Inside abandoned house so haunted owner says ‘hello everyone’ to spirits within

An abandoned ‘haunted house ‘ that no one has lived in for more than 50 years has been put up for sale.

Upcott Barton farmhouse in Devon benefits from stunning rural views, six acres of land with paddocks and also has a detached former chapel – but there’s a hitch.

Now current owners David Hunt and his mother Diana claim that the house is occupied by its previous occupants and that sometimes they can feel many eyes watching them in the property.

David is so certain that the ghosts exist that each morning he enters the house and says: "Good morning everyone."

Now the pair have now put the property up for sale, hoping that someone can return it to its former glory.

He said: "Sometimes you stand here and just feel that there are people around you, watching you – in a nice way.

"It’s not nasty, you know. We speak to them."

When David and his mother, Diana, bought the farmhouse back in 2011 it was in a dilapidated state and had been vacant since the late sixties.

Their plan had always been to renovate the large manor house and move into it, but now they have decided to sell the property.

David added: "For some reason I’ve ended up buying a lot of haunted houses. I’ve renovated 15 properties.

"You come to realise when you start doing the work, you disturb the energies of the house, and whatever is there appears.

"Now, whether that’s just me – and I don’t think it is because I’ve had a lot of other people say that – you just change the energies of the house.

"And if there are legends of ghosts, they tend to show themselves."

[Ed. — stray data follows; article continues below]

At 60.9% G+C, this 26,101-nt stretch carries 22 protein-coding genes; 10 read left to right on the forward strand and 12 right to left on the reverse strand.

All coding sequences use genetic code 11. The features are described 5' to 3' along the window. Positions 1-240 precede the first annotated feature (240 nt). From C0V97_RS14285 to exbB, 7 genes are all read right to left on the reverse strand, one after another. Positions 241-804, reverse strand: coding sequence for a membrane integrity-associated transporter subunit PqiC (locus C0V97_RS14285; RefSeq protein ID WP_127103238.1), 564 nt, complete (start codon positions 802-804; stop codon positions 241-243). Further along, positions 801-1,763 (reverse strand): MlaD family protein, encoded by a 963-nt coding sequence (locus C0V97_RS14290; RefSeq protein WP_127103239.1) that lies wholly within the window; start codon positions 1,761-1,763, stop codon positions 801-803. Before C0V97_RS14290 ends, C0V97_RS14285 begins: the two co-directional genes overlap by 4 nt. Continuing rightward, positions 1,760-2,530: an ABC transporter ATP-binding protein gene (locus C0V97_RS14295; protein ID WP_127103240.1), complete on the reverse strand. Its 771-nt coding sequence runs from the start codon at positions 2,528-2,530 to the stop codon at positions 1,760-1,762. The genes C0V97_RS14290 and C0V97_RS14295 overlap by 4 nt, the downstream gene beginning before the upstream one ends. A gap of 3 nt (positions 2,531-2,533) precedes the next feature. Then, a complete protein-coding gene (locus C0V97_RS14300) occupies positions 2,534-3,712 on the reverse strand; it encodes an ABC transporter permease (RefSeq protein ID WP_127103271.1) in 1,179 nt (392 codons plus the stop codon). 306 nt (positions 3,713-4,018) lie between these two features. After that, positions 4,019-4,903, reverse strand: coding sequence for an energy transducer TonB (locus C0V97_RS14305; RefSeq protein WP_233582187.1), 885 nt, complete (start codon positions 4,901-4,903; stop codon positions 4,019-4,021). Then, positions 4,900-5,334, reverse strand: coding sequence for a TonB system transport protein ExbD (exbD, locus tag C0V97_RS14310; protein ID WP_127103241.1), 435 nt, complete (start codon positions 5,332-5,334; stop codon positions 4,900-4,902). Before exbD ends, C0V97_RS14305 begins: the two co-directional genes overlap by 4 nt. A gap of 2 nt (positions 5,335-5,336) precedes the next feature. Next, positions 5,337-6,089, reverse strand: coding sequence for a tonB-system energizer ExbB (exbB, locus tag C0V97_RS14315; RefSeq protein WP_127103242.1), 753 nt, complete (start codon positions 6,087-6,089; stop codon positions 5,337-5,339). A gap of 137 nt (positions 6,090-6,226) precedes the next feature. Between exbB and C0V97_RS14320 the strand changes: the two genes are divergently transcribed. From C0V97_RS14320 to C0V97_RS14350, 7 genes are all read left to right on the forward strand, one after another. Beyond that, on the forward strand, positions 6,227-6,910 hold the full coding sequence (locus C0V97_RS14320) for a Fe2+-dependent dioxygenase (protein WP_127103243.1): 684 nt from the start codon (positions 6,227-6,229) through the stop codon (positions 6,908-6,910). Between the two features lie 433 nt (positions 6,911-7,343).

Renovations that have been completed were done by David, and he said that during the work he made a series of fascinating discoveries.

Whilst digging up earth at the side of the house one day, he discovered remains of a whole room that had been buried for at least a century.

Within the rubble of part of the house that collapsed decades ago, David found the remains of an exquisite parquetry ceiling.

He later found out that this ceiling was part of the house’s library, when a woman who once lived in the house came to visit, and explained the layout of the ‘Great Hall’.

Several years ago, David says he met a travelling psychic who told him about the houses’ other-worldly residents.

David says the man spoke a lot about the Civil War and how at the time soldiers would have shouted ‘Nowhere to run, nowhere to hide.’

This expression shocked David, as another medium visited the house and said she spoke to a spirit who had once lived there who said: "Nowhere to run, nowhere to hide."

One historical account of a death in the house is found in a manuscript by former resident Alfred Chapman.

He wrote down some of his family history after he emigrated to America in 1870.

In it, Alfred writes about his sister, who was managing Upcott Barton when she died in 1852, aged 26.

He wrote: "Mary Anne was a beautiful, healthy looking young lady and was as good as she looked.

"The day before she died she appeared to be in perfect health except for a swelling in front of her throat which never appeared to trouble or inconvenience her except in its appearance.

"She died suddenly in the early morning.

"My brother George and I slept in a room adjoining sister’s bedroom.

"Sometime in the morning before daylight I heard a scream and a noise like someone falling on the floor of my sister’s room.

"It awoke me and I immediately jumped out of bed and ran into my sister’s bedroom where I found Mary Anne on the floor and Elizabeth in bed holding on to Mary Anne’s hand trying to pull her in bed.

"Elizabeth had been sound asleep also before the scream and fall, which awoke her. We lifted Mary Anne in bed and she died in our arms without saying a word."

The historically significant Grade II Listed farmhouse is now on the market with planning permission – and a guide price of £530,000.

It is being sold by Stags estate agents.

A spokesperson said: "This Former Farmhouse is believed to date from the late medieval period with 17th century alterations.

"Now in a derelict state, plans have been drawn to create an exceptionally spacious distinctive four/five bedroom residence retaining many character features.

"There are the remains of a medieval great hall and stair turret, together with a traditional cross passage."

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